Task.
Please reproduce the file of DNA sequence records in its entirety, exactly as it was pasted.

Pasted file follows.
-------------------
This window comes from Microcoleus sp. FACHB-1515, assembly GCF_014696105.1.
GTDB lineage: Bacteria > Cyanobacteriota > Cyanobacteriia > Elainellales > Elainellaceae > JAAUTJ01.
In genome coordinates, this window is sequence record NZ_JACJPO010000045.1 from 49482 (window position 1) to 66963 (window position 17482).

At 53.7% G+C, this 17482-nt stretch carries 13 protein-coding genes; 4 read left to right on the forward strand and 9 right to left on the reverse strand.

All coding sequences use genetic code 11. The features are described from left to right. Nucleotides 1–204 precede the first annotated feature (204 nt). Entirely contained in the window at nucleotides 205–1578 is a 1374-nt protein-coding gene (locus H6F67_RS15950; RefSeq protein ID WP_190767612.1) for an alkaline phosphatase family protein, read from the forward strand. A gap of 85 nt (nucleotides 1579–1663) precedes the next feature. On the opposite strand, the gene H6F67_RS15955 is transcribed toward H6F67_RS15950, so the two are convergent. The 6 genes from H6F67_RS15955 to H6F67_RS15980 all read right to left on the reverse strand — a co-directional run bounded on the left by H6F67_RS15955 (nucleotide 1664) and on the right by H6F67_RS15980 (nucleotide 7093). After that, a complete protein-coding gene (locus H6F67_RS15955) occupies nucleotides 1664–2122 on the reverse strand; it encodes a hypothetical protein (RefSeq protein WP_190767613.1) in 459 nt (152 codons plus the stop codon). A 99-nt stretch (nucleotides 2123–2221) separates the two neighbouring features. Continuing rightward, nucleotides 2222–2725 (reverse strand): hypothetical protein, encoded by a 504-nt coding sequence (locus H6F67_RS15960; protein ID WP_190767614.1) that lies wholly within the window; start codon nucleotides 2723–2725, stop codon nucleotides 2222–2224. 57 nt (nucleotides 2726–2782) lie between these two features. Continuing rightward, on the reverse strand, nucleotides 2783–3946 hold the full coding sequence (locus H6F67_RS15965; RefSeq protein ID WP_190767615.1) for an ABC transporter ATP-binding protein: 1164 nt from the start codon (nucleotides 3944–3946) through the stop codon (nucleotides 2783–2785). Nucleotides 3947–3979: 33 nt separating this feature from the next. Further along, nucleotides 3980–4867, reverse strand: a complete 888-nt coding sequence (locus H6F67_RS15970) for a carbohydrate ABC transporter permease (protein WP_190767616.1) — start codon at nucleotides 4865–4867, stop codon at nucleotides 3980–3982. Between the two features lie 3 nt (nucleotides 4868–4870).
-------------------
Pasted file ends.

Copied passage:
This window comes from Microcoleus sp. FACHB-1515, assembly GCF_014696105.1.
GTDB lineage: Bacteria > Cyanobacteriota > Cyanobacteriia > Elainellales > Elainellaceae > JAAUTJ01.
In genome coordinates, this window is sequence record NZ_JACJPO010000045.1 from 49482 (window position 1) to 66963 (window position 17482).

At 53.7% G+C, this 17482-nt stretch carries 13 protein-coding genes; 4 read left to right on the forward strand and 9 right to left on the reverse strand.

All coding sequences use genetic code 11. The features are described from left to right. Nucleotides 1–204 precede the first annotated feature (204 nt). Entirely contained in the window at nucleotides 205–1578 is a 1374-nt protein-coding gene (locus H6F67_RS15950; RefSeq protein ID WP_190767612.1) for an alkaline phosphatase family protein, read from the forward strand. A gap of 85 nt (nucleotides 1579–1663) precedes the next feature. On the opposite strand, the gene H6F67_RS15955 is transcribed toward H6F67_RS15950, so the two are convergent. The 6 genes from H6F67_RS15955 to H6F67_RS15980 all read right to left on the reverse strand — a co-directional run bounded on the left by H6F67_RS15955 (nucleotide 1664) and on the right by H6F67_RS15980 (nucleotide 7093). After that, a complete protein-coding gene (locus H6F67_RS15955) occupies nucleotides 1664–2122 on the reverse strand; it encodes a hypothetical protein (RefSeq protein WP_190767613.1) in 459 nt (152 codons plus the stop codon). A 99-nt stretch (nucleotides 2123–2221) separates the two neighbouring features. Continuing rightward, nucleotides 2222–2725 (reverse strand): hypothetical protein, encoded by a 504-nt coding sequence (locus H6F67_RS15960; protein ID WP_190767614.1) that lies wholly within the window; start codon nucleotides 2723–2725, stop codon nucleotides 2222–2224. 57 nt (nucleotides 2726–2782) lie between these two features. Continuing rightward, on the reverse strand, nucleotides 2783–3946 hold the full coding sequence (locus H6F67_RS15965; RefSeq protein ID WP_190767615.1) for an ABC transporter ATP-binding protein: 1164 nt from the start codon (nucleotides 3944–3946) through the stop codon (nucleotides 2783–2785). Nucleotides 3947–3979: 33 nt separating this feature from the next. Further along, nucleotides 3980–4867, reverse strand: a complete 888-nt coding sequence (locus H6F67_RS15970) for a carbohydrate ABC transporter permease (protein WP_190767616.1) — start codon at nucleotides 4865–4867, stop codon at nucleotides 3980–3982. Between the two features lie 3 nt (nucleotides 4868–4870).